The Great American Relay and its 379 stages came to an end in Santa Monica this week. It’s been more than a month since runners started with the baton back in Boston. Photos by Brennon Dixson.

The Great American Relay has crossed the designated finish line in Santa Monica and come to an end after 36 continuous days of runners racing together across the country.

The one-of-a-kind relay began back in Boston on Sept. 15. The race was broken up into 379 stages and allowed participants to pass a real baton off to their peers in places like Philadelphia, St. Louis and many, many others.

Each stage was between 5 and 22 miles but most were around 10, according to the relay’s race director Vince Varallo, who had to run a couple dozen miles himself after a no-show one morning.

Most of the time though, Varallo was trailing racers in a rental car that took him across the country for the event after COVID-19 forced the cancellation of so many marathons and 5Ks.

“I’m a runner and all of our events in the running group were canceled so I started this relay because I wanted to do something for the runners that was an actual event,” Varallo said, mentioning the relay also allowed participants an opportunity to raise money for the American Association for Cancer Research.

More than 1,000 people across the country followed along with the race happenings on Facebook and some participants found themselves emotional when it came to a close.

Before the group of local finishers settled on the bluffs to pose with each other, sign a commemorative banner and celebrate with the baton in the Pacific Ocean, Suzanne Barron said she was glad to be involved in the race.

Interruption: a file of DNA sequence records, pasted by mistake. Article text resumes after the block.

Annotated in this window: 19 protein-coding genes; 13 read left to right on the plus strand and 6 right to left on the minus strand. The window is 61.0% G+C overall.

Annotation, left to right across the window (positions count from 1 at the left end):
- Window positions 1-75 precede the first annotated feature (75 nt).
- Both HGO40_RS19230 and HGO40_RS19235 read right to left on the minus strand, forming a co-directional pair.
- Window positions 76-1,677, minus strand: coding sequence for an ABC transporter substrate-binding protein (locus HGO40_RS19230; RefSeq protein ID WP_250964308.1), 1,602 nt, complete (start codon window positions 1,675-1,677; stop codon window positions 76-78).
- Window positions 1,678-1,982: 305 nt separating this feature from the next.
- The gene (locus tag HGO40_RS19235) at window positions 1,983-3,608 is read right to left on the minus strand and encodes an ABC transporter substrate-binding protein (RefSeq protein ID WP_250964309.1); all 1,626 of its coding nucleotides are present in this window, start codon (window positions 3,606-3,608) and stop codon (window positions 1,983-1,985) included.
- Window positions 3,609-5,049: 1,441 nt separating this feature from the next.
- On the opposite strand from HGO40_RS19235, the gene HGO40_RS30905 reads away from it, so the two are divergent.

“We can all feel good about what we’re doing out here. I mean, there’s many reasons to — we’re out here being good to our bodies by running, which is something that most of us Boston Buddies haven’t been able to do in the pandemic. So, we’re so fortunate to be not only be able to run, but at the same time, we’re raising money for something so important that touches everyone’s lives.”

Fellow Westside resident Leslie Cohen agreed with the sentiment, stating, “It was absolutely amazing to be part of something like this. And another part that made it special was being able to do it completely on our home turf.”

“This is an area that our team pretty much runs every day so to take an everyday thing and turn it into such an iconic run was epic,” Cohen said, “And then, at the same time, seeing it through the eyes of others back on the East Coast was also beautiful.”

Cohen thanked her group of fellow runners, which included Barron, Ashley McLeish, Emily Nguyen, Lydia Munoz, Lilia Gonzalez, Lucy Torres, Jill Fischer, Amy Chavez, Linda Whitehead, Deike Peters.

“We couldn’t have done it without the racers who ran before us too,” Cohen said. “We all had to rely on each other to bring it home.”